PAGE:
What is design?
There is no agreed upon definition for design. The American Institute of Graphic Arts dedicates an entire page answering this question. Because design has evolved over time, it covers:
“We [PMs and Attorneys] have a lot more in common than people think,” says Alexis Liu, Senior Legal Counsel @ Dataiku. “I care about scaling and user friendly design. When I’m drafting Terms and Conditions, I’m drafting that so it’s understandable, for the user.” But the law is complicated and no single attorney knows everything. To become a practicing attorney, you need a Juris Doctorate, pass the bar exams, and obtain a good character assessment. Contrast with product management, a profession with no degree requirement, examination process, and limited certification, and it’s no wonder sometimes product managers and attorneys clash…
Data-driven decisions. The buzz word of the day — used by many product managers and companies. To prove their chops, companies sometimes pair PMs with data scientists to figure out ways to improve a product and make “data-driven decisions”. But how does a PM work with data science?
What is data science?
Data science is an interdisciplinary field that uses techniques learned from computer science, statistics, and scientific research to extract actionable information via experimentation and predictive insights by analyzing structured and unstructured data. That’s a mouthful so let’s unpack it.
interdisciplinary field […] computer science, statistics, and scientific research
In the last stakeholder management series, I discussed working with marketers. Today, let’s take a look at working with software engineers. As Marty Cagan wrote, “There’s probably no more important relationship for a successful product manager than the one with your engineers.”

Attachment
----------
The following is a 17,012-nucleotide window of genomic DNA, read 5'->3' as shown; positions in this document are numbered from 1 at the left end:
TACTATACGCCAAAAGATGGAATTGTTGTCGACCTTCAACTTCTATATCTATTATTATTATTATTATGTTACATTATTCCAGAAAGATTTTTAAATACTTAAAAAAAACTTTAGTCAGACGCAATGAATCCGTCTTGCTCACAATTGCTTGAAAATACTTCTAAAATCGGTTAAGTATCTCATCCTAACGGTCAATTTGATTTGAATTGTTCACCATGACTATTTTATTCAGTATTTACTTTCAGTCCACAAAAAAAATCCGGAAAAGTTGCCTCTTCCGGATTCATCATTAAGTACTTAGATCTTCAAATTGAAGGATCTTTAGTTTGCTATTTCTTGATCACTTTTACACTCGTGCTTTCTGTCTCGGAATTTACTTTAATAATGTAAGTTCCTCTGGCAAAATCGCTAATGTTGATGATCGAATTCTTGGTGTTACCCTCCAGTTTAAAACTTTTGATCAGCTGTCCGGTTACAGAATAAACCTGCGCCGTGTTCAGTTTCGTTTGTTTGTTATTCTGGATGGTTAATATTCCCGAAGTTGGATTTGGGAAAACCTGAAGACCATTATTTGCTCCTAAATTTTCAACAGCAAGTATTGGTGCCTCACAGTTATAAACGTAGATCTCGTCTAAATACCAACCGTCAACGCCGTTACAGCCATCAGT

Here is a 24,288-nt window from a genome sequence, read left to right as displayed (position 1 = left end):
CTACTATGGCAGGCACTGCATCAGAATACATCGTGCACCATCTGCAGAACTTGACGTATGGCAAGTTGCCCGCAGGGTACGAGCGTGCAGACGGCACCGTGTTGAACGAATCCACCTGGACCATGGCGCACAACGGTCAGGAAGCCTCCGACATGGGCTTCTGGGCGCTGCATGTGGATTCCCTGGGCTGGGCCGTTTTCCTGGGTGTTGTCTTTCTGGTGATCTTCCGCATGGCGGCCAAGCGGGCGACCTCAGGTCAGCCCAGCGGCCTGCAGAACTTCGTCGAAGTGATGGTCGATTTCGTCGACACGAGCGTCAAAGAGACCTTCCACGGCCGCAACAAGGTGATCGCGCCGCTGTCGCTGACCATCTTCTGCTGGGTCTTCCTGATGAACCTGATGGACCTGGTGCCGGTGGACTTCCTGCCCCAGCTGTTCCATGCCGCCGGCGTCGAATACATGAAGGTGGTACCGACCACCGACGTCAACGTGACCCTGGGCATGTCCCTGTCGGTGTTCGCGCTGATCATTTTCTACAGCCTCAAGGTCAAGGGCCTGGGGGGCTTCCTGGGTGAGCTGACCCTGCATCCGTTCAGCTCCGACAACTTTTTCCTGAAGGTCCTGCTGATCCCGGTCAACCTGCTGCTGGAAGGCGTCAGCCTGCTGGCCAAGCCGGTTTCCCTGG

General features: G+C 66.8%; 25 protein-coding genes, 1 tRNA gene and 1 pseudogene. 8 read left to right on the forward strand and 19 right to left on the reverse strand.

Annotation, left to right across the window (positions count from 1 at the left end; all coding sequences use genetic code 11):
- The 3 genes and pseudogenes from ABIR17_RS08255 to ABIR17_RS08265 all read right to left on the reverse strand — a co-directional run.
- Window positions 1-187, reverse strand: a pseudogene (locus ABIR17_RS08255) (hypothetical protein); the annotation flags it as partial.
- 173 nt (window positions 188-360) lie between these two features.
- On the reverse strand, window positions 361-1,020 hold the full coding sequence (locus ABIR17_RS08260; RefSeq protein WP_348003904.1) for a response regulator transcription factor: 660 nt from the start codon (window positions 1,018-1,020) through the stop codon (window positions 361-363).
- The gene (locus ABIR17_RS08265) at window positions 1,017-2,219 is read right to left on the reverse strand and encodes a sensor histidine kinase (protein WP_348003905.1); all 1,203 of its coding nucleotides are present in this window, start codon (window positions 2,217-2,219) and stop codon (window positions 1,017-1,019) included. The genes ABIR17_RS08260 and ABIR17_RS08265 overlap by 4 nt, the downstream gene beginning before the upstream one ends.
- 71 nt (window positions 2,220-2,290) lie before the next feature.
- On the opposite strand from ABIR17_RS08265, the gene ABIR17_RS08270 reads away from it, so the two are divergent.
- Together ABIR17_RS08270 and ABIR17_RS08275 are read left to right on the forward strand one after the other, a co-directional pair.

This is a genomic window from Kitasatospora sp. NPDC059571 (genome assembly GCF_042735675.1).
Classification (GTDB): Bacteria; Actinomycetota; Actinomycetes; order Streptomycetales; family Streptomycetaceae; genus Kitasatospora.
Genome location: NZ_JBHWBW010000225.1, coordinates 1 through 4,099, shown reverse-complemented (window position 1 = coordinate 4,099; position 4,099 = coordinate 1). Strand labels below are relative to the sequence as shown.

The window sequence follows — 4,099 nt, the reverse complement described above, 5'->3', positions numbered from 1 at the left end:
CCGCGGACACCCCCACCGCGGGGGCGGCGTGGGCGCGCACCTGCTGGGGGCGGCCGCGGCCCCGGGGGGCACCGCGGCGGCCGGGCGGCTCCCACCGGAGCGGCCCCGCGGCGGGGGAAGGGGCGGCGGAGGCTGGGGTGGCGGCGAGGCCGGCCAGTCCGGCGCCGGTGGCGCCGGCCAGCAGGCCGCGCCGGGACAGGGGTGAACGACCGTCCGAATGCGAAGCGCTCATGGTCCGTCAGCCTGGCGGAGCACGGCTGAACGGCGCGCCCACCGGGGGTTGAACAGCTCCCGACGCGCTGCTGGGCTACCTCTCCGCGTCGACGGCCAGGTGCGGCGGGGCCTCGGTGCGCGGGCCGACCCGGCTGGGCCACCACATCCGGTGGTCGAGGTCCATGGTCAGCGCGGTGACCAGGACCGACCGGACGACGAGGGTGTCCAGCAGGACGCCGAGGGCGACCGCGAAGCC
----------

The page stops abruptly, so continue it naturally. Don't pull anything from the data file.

What is software engineering?
[Software engineering] involves creating high-quality, reliable programs in a systematic, controlled, and efficient manner using formal methods for specification, evaluation, analysis and design, implementation, testing and maintenance.
[Association for Computer Machinery]
Software engineering is a discipline that adopts engineering approaches, such as established methodologies, processes, tools, […] in the development of large-scale software seeking…
Building a great product requires a team of people with different skills. Understanding the roles of each individual on the team, what motivates them, and how best to work with them, is not only important to creating a successful product, but also important to your mental health, sanity, and career progression. In this next serious of articles, I’ll be giving guiding principles and tactical tips when working with different individuals, starting with marketers.
Before diving into what you should or shouldn’t do when working with marketers, let’s define what marketers do and different type of marketers you might encounter.